The kids even got to go trick or treating around the local roads (with adults in attendance, of course.)

But over here, the sheer scale of Halloween is impressive. When my writing partners from TLC came to visit in our first year, they went back with a suitcase filled with Halloween decorations that were cheap over here, but non-existant at the time in the UK. I suspect that situation has changed in the years since, but there’s no denying that people go all out for  Halloween over here.

The last two years I have been working Halloween night, and I will be again this year. It’s a quiet night in the library, even though the staff dress up and the Librarians usually have some sweets for any trick or treaters who make it in.

 

The Weasels will also be dressed up, and some will be roaming the streets in search of sweets, while others will man the Witch’s cottage, or whatever scary house we set up to trap the unwary….

Finding Balance

WP_20160810_023 (2)

It’s been Summer Holidays for more than a month. Traditionally, it’s a time of year where I lose my mind, trying to fit in the demands of the irregular work schedule, my own writing desires and the various activities (or not) of the Weasels.

This year has seen a few changes, with Eldest Weasel leaving school and filling some of her free time with volunteering at the Vancouver Aquarium and the Pacific Northwest Raptor Centre.DSCN8839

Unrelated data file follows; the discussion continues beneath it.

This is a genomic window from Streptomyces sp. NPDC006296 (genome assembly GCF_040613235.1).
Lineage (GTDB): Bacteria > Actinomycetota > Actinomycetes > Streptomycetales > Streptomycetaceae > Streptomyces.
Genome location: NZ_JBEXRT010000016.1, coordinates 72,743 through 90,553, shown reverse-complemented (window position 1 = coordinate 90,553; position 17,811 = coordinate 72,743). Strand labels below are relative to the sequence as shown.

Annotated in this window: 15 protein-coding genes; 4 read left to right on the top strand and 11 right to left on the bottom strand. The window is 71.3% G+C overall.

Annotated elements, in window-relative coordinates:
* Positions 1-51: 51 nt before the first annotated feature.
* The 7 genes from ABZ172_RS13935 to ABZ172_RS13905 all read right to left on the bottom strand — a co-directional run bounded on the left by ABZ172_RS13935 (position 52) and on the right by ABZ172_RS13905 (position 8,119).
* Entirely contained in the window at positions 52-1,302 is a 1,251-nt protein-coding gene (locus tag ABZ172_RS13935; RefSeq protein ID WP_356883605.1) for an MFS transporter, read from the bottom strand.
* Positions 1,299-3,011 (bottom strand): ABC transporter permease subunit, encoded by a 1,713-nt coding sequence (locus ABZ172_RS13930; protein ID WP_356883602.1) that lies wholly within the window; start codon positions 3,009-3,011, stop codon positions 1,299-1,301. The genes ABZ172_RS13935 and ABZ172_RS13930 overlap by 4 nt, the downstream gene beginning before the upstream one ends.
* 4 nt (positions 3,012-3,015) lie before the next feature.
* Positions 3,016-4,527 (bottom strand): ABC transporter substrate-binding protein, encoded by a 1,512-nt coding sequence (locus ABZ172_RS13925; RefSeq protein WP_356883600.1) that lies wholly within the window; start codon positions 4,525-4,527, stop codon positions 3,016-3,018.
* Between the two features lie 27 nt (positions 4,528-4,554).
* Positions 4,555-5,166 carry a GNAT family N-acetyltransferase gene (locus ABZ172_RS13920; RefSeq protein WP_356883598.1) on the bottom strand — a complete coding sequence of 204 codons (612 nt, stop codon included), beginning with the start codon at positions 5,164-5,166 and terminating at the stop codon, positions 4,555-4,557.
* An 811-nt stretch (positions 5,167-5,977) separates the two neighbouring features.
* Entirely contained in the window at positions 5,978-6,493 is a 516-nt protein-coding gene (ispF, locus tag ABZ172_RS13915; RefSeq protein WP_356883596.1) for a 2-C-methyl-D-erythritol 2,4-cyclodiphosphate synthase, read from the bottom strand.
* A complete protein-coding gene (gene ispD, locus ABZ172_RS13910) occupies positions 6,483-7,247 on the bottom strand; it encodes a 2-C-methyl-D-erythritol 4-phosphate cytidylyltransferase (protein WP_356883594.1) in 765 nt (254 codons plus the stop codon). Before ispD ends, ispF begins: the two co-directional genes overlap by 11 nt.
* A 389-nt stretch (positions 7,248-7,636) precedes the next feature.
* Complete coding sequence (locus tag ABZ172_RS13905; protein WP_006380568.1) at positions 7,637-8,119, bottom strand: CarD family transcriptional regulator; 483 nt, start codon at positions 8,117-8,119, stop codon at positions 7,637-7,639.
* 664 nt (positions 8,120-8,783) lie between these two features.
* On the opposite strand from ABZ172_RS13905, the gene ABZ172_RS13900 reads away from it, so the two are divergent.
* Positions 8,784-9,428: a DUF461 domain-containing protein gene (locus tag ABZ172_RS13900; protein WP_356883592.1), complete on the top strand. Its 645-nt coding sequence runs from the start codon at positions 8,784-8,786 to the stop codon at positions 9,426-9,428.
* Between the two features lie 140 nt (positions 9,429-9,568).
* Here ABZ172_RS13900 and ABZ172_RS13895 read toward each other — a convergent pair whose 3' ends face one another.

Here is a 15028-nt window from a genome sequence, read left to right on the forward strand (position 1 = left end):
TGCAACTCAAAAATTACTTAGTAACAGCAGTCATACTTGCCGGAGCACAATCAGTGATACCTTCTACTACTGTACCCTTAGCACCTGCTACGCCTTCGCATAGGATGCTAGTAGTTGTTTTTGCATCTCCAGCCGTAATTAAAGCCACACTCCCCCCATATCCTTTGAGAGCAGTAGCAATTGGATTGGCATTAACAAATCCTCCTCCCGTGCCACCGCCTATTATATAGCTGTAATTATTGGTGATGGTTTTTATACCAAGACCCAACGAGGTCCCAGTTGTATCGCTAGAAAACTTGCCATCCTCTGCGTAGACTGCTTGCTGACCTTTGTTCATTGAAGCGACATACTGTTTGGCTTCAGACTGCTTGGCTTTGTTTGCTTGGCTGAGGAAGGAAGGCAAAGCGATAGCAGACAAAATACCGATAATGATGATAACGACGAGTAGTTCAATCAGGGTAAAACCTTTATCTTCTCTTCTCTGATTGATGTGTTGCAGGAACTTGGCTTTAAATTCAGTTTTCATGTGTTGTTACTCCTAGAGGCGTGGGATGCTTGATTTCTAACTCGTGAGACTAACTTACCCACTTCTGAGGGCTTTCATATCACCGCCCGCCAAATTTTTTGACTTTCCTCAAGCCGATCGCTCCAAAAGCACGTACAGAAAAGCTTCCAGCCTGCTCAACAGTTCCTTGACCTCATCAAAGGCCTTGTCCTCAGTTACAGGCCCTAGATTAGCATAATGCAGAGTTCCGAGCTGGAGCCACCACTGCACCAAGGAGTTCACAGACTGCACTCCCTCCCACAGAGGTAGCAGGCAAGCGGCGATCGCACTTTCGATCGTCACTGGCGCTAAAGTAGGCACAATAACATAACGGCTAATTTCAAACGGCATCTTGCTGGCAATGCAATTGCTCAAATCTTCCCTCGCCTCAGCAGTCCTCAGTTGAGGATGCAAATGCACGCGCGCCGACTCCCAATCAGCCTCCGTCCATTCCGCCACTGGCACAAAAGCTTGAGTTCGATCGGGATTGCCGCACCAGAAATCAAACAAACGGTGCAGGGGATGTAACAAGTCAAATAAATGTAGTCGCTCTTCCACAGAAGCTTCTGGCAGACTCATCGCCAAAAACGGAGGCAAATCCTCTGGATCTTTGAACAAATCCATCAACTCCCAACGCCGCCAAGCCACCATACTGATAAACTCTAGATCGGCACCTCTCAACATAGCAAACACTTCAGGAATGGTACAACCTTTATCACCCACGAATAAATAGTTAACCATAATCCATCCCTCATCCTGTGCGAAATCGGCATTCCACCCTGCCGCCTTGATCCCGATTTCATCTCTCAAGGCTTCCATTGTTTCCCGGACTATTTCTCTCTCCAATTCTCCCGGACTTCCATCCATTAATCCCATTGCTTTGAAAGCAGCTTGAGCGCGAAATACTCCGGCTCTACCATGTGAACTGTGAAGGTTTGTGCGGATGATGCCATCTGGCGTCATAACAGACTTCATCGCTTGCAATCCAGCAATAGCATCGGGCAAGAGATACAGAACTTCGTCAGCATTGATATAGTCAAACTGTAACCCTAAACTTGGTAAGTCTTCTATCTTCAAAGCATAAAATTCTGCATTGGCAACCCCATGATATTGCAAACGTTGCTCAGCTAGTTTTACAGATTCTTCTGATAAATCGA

Donte 2

 

 

 

 

 

 

Middle Weasel took a brief course that will help her if she decides to continue helping out on ice – she’s done her Ringette Ref training, and now is ready to help teach a new generation of Ringette players.

Tiny Weasel took two weeks of the school-run summer entertainments and we’ve all traveled with my parents who were over for a fortnight.

InstagramCapture_d4276280-0525-437e-a5ed-ef1b67c7927f

None of us are in this picture, but we were there – it’s Long Beach, Tofino.

What I have to relearn every year is the trick of balance. I’m not being denied my work time, or my solitude, and the kids aren’t being forced to go out and have fun. There’s time for writing, time for relaxing, time for exploring and time for socialising. There’s even, god help us all, time for watching brainless twits on YouTube blathering about the very latest thing that they found in their breakfast cereal….. I may be a little prejudiced about the value of YouTube as an entertainment delivery system.